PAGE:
Both Sides of the Table – Governance for Early Stage Companies

Mark Suster from Upfront Ventures, an early-stage investment fund based in Los Angeles, has written an excellent series on how to run a governance board for an early-stage company. It’s great because it’s written for both management teams (i.e. founders and CEOs) as well as board members, and has a lot of honesty. It also serves to highlight why early-stage governance is so different to governance for later-stage established companies.

Read more here:
https://bothsidesofthetable.com/startup-boards-ee3ad0389040

Invert Robotics closes NZD$13mil round

Christchurch-based Invert Robotics has closed a USD$8.8mil (NZD$13mil) funding round, with the support of Finistere Ventures (from Silicon Valley) and Yamaha Motor Ventures. This is particularly interesting as it is showing the interest from these two sources in New Zealand, and they are looking around for other early-stage investment opportunities. The company builds robots that can climb vertically up walls, using vacuum technology to ensure that they adhere to non-magnetic surfaces.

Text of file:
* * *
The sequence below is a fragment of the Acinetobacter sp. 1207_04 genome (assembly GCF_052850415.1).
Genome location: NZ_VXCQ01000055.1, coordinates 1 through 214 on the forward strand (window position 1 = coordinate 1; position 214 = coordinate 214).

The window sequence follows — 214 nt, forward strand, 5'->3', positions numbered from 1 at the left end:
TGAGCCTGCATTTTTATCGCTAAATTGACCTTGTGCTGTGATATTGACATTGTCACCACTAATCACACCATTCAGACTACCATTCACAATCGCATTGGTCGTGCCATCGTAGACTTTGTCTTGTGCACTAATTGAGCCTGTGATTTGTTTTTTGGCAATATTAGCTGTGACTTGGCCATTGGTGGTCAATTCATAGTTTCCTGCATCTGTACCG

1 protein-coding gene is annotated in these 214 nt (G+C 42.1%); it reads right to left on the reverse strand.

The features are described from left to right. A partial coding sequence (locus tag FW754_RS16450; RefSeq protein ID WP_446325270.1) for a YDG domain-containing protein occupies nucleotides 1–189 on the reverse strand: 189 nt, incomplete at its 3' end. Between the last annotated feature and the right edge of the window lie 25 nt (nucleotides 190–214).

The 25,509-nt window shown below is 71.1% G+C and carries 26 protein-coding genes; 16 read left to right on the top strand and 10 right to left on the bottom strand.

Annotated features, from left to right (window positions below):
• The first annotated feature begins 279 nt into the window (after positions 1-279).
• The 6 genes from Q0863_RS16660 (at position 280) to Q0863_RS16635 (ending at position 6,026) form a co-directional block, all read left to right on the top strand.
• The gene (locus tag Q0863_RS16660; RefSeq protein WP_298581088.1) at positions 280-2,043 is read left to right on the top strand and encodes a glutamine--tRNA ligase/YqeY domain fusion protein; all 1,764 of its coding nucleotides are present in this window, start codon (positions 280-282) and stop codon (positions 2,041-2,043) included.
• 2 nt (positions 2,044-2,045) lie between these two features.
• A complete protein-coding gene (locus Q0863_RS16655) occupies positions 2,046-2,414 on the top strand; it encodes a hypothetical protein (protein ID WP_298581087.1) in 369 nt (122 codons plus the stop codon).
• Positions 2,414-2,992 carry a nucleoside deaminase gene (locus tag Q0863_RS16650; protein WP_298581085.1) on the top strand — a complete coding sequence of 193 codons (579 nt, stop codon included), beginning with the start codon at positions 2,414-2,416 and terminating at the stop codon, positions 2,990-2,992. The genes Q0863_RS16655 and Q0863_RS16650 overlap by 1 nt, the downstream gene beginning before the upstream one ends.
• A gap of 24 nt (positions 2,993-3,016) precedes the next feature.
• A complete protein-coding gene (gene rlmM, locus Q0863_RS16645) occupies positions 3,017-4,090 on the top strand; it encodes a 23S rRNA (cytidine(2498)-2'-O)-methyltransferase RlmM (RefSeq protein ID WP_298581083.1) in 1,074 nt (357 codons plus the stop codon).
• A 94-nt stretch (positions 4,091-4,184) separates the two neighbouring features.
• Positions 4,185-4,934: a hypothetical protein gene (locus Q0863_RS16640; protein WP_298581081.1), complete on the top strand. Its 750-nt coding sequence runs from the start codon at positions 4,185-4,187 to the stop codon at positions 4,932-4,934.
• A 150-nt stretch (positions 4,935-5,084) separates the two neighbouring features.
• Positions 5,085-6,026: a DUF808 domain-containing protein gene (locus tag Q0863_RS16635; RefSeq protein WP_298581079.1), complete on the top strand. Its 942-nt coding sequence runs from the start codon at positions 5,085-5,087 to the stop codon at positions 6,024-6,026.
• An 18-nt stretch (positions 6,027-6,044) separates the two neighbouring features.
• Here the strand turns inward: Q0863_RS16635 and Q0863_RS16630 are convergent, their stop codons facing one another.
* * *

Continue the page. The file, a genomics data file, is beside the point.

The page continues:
Read more here:
https://venturebeat.com/2019/05/02/invert-robotics-raises-8-8-million-for-inspection-robots-that-cling-to-non-metallic-surfaces/

First dual-core biocomputers developed

Researchers at ETH Zurich have used CRISPR methods to develop the first dual-core cell-based biological computer. While biocomputers are relatively slow, the alphabet is much larger and they can use a much larger base system than binary or decimal, at a fraction of the energy cost. While there is still a long way to go before biocomputers can catch up to traditional silicon-based computers, this is exciting progress in this space.